I generally try to avoid spoilers when talking about Inside No.9. I never want to take away that incredible feeling of having the rug pulled out from under you. That being said, it’s difficult to talk about the latest episode without revealing some pretty important details so I’m just going to say right off the bat…
****this review will contain spoilers!***
Derek Jacobi (who now has the distinction of being the only guest actor to have appeared in the series twice -previously providing the voice of the nefarious director in The Devil Of Christmas) plays Webster, a terminally ill barrister, who chucks out all the guests at his birthday party and calls in his saintly carer Bedford (Reece Shearsmith). on his night off. The two pass the time by play-acting hypothetical court cases, until Webster reveals a secret that has been haunting him for years.
Despite the repeated assertions of the creators that Inside No. 9 isn’t like Black Mirror or Tales Of The Unexpected, comparisons with other anthology shows have always been inevitable (I’ve been guilty of this before). This week’s episode is especially reminiscent of The Twilight Zone, in particular, a very specific type of episode (and this is where you should avert your eyes) namely the “deal with the devil” style episode.
Yes, the devil makes an appearance here, because Webster has signed a contract with him, and he has come to collect. I should have guessed when it appeared Steve Pemberton had been relegated to a cameo this week that he was going to figure more later on, but I was still caught off guard when he stepped out of the lift towards the end of the episode. His performance as the devil is in keeping with the charming, suave depictions from Rod Serling‘s seminal series, (especially Burgess Meredith‘s playful version) and Pemberton clearly relishes his demonic role. However, despite the mischievous nature of the episode, there are still some creepy moments. Pemberton bellowing “WEBSTER!” and blasting the bedroom doors open is genuinely chilling – it’s clear that while this version of the devil may enjoy all the legal trickery, he remains pure evil.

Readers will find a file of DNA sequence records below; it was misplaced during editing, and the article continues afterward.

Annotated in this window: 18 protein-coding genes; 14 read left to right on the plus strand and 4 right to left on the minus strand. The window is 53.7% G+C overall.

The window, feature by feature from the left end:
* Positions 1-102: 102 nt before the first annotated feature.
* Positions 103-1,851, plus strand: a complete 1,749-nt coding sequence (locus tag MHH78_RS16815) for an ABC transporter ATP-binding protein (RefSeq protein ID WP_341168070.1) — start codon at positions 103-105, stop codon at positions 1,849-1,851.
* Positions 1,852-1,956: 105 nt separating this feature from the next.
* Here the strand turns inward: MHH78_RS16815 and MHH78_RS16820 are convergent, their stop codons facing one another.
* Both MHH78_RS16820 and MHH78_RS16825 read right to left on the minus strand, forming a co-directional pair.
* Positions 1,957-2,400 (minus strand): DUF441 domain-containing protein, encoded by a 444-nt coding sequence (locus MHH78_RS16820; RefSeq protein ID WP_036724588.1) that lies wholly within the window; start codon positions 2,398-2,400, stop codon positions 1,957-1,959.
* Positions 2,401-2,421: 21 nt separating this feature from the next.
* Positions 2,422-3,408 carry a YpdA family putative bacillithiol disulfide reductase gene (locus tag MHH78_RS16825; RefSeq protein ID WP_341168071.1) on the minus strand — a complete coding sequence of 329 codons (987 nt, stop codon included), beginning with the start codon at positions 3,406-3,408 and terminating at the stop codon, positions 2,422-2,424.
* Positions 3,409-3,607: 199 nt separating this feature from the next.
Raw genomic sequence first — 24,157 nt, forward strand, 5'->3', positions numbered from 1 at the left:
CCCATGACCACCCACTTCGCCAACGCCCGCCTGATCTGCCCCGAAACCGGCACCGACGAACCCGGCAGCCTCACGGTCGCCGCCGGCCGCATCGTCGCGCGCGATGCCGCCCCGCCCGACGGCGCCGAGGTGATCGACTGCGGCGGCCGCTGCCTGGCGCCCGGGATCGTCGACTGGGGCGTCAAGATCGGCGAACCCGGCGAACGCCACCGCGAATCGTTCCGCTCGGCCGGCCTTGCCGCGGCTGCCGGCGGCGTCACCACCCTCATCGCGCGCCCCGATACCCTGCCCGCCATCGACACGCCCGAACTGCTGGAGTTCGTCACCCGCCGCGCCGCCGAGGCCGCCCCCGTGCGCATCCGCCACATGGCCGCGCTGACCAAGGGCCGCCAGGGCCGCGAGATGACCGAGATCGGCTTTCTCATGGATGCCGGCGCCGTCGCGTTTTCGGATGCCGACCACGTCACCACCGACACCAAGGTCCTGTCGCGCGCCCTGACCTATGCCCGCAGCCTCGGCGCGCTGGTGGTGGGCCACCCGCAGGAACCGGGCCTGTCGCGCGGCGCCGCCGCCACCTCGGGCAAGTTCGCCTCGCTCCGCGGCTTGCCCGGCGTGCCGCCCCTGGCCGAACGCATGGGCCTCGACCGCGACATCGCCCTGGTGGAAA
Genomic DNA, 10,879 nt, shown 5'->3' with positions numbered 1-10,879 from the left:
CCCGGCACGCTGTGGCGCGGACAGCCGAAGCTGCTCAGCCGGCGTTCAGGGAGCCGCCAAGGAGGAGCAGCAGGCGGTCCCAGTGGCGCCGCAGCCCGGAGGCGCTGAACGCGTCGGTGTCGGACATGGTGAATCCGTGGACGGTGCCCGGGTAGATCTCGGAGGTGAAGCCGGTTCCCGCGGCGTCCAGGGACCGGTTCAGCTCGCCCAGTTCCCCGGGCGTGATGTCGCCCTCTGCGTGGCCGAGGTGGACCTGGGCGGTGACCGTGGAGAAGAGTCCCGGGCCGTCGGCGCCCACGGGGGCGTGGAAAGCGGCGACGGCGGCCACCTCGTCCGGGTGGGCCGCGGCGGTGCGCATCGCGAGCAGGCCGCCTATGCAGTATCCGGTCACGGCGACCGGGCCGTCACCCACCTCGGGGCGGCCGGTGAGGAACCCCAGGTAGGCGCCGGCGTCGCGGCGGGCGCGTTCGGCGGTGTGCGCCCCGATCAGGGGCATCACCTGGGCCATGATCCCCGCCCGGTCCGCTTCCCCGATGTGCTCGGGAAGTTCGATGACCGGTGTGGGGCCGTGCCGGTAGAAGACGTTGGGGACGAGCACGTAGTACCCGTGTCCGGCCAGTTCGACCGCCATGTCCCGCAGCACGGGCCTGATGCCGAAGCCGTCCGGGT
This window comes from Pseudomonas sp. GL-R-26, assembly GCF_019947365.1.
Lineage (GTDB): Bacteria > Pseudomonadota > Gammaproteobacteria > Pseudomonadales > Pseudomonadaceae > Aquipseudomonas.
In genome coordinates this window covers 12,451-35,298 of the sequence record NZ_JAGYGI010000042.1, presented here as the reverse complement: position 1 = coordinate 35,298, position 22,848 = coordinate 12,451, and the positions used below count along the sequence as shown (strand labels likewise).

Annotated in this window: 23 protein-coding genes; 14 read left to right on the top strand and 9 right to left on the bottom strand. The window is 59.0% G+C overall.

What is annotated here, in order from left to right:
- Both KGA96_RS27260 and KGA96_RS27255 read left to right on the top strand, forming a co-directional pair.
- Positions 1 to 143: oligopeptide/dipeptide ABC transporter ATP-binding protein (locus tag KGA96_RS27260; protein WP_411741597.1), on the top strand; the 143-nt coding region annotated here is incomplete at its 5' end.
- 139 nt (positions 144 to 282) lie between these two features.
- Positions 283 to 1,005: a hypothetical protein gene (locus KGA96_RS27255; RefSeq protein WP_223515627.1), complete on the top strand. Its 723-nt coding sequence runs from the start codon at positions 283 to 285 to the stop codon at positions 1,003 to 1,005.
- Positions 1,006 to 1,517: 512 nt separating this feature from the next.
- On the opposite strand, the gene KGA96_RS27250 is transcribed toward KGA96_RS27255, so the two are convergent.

Shearsmith and Jacobi are brilliant, and I could quite happily have watched a full episode of the two of them exchanging barbed insults and doing puzzles together. Jacobi is always a treat and here he shines as an initially cantankerous old man, until his darker side is revealed. He delivers all his lines with such skill that you could imagine Shearsmith might be a bit overwhelmed but he underplays his role beautifully, making the two performances complement each other.
Director Guillem Morales deftly navigates the constantly changing tones and judges each dramatic shift really well, from the fairly moving drama to the straight horror, ending with the darkly comic legal wrangling. Christian Henson‘s evocative score is especially creepy, and more than a little reminiscent of the eerie music he contributed to last season’s The Stakeout.
Something I really appreciated in How Do You Plead? is the way we cut to the chase as soon as the central premise is revealed. Once it’s hinted that Pemberton is the devil (“No rest for the wicked“, etc) there is very little beating about the bush, the writers trust the audience to catch on quickly enough that they can move straight on with the intricacies of the contract, which is where a lot of the fun comes from. Also, as with last week, most seasoned Inside No. 9 viewers will be waiting for the other foot to land as the episode draws to a close, and while they cut it very fine, it all comes together for a satisfying ending. The only issue I have is with that final visual effect (you know the one I mean) which looks very ropey indeed.
Both as its own thing and a tribute to The Twilight Zone (intentional or not) How Do You Plead? is a macabre joy. There’s a lot going on here and the show just about pulls off every aspect. It’s scary where it needs to be, atmospheric throughout and mainly a lot of fun, with three great performances as its centre.